Spring Road Status
During spring, park roads may close due to ice, especially at high elevation where wet roads can freeze as temperatures drop at night. For road status information call (865) 436-1200 ext. 631 or follow updates at http://twitter.com/SmokiesRoadsNPS. More »
Don McGowan Photo
Water recreation is not recommended in Great Smoky Mountains National Park due to numerous hazards and dangers. Drowning is one of the leading causes of death in the park. Innumerable injuries have resulted from people swimming and riding inner tubes in park waters.
Watch a video on water safety!
Use extreme caution when walking along riverbanks.
Over the years, several people have fallen to their deaths and many others have suffered serious injuries from climbing on rocks near waterfalls or along the riverbanks. These rocks are slippery due to mist and algae.
Submerged rocks, trees or debris could be immediately below the surface of the water.
Most drownings result from getting a leg or ankle caught in an underwater rock ledge or between boulders. The force of the water will push you over and hold you under.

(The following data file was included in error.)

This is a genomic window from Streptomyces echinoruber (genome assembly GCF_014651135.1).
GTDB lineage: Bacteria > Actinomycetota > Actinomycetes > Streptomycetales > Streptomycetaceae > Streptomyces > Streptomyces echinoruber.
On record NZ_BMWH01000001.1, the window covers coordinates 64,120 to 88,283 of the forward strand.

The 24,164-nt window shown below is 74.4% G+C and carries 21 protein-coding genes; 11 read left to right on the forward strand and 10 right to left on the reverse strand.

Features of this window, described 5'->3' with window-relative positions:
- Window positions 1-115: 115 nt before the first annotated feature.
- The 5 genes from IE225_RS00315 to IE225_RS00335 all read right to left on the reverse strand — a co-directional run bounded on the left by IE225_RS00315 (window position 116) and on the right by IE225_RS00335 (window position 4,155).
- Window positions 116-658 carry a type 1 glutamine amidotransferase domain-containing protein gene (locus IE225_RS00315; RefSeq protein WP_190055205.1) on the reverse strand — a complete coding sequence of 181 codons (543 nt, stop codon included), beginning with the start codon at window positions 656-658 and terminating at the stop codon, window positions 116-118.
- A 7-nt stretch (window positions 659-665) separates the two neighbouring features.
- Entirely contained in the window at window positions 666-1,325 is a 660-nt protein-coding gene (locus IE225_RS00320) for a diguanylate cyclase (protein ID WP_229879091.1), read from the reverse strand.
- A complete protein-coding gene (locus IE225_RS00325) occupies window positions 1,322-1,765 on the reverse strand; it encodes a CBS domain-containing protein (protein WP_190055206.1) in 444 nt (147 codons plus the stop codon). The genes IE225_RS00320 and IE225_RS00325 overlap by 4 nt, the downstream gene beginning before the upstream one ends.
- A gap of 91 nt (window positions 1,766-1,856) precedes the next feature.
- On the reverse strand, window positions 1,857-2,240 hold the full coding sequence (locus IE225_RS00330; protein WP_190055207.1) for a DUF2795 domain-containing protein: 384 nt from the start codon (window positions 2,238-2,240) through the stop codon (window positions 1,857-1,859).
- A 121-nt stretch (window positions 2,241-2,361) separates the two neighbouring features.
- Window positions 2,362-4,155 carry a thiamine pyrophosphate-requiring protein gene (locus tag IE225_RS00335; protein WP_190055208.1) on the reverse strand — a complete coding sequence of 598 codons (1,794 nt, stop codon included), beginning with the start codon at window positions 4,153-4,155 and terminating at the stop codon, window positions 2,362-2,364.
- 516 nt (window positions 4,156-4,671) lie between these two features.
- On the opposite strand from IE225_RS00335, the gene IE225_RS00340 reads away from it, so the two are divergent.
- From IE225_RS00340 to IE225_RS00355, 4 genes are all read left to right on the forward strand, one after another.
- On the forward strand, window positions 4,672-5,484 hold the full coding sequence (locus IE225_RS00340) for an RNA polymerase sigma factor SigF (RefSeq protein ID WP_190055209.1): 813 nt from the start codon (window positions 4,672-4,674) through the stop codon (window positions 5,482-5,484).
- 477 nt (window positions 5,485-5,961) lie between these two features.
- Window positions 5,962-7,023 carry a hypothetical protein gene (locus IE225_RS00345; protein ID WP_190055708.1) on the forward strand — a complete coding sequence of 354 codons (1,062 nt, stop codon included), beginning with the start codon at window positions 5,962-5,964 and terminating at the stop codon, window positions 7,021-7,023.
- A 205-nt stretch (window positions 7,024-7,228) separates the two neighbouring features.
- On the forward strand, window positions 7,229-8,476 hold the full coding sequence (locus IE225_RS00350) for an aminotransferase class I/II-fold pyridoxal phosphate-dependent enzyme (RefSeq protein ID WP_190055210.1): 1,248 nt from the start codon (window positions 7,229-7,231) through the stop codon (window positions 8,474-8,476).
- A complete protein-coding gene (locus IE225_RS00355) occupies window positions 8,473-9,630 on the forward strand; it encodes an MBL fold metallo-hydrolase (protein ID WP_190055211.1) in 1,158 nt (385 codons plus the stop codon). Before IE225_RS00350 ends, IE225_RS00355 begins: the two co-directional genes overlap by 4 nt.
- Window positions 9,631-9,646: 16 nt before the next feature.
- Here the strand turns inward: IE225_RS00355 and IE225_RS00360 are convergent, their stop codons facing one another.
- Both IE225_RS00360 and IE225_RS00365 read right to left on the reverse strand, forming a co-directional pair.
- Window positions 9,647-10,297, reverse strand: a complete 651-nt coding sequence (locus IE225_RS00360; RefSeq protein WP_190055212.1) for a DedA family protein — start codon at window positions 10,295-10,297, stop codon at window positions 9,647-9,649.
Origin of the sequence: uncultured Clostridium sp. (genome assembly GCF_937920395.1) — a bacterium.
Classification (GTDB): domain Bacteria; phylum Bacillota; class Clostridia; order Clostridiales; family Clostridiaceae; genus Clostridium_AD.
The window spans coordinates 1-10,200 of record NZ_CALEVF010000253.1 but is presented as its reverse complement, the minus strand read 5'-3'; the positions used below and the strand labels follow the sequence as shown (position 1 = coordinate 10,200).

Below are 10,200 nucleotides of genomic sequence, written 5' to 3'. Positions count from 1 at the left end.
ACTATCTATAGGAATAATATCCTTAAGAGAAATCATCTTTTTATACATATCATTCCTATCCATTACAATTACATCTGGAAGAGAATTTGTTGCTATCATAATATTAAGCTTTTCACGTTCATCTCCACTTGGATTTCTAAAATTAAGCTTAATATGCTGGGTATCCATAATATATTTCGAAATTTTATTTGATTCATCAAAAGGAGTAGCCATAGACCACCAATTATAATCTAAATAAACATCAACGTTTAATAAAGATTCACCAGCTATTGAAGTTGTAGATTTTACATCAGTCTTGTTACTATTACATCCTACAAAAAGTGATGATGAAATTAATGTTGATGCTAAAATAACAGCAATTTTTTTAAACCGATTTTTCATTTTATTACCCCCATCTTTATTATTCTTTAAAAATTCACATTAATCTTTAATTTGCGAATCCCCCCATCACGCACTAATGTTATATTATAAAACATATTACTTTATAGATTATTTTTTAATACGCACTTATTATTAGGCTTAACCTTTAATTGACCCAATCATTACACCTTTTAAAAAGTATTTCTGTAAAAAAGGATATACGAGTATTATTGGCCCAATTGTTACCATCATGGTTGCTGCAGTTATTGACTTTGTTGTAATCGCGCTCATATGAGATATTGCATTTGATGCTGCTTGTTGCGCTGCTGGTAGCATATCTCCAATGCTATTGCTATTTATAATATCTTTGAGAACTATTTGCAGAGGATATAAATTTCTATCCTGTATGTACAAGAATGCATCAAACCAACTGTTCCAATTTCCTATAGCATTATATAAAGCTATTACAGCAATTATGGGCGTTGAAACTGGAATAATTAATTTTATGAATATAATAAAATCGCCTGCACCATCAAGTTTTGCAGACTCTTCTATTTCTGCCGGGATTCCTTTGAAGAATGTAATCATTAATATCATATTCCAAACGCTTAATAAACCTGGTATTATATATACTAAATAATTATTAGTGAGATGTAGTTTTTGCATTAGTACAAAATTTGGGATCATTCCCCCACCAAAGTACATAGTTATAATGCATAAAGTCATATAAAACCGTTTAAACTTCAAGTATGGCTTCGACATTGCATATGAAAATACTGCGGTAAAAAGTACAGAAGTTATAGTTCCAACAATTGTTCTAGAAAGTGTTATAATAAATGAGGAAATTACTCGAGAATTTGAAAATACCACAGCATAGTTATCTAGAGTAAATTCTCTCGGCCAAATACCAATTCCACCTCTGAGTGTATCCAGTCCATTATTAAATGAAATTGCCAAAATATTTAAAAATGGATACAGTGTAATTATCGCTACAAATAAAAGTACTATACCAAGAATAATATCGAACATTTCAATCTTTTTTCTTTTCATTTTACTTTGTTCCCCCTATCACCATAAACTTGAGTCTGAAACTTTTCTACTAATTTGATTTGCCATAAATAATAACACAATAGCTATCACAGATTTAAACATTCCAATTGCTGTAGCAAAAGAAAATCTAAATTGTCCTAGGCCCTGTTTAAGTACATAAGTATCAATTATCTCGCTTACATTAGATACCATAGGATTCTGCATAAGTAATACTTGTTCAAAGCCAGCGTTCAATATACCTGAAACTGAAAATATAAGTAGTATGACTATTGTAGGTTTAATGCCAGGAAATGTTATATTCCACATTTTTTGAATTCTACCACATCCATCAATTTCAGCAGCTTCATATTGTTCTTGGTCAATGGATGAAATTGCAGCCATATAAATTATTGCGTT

Always look downstream and be prepared to fend off rocks with your feet.
Exposure to cold water can quickly lead to hypothermia, an extremely dangerous condition involving the lowering of the body's "core" temperature. Hypothermia can kill you! Symptoms include loss of strength and muscular coordination followed by mental confusion and irrational behavior.
Protect Park Streams!
Didymo is a destructive and invasive algae species that can smother park streams. Didymo can be spread on fishing andwater recreation equipment.
Did You Know?
Approximately 1,500 black bears live in the park. This equals a population density of approximately two bears per square mile. Bears can be found throughout the park, but are easiest to spot in open areas such as Cades Cove and Cataloochee Valley. More...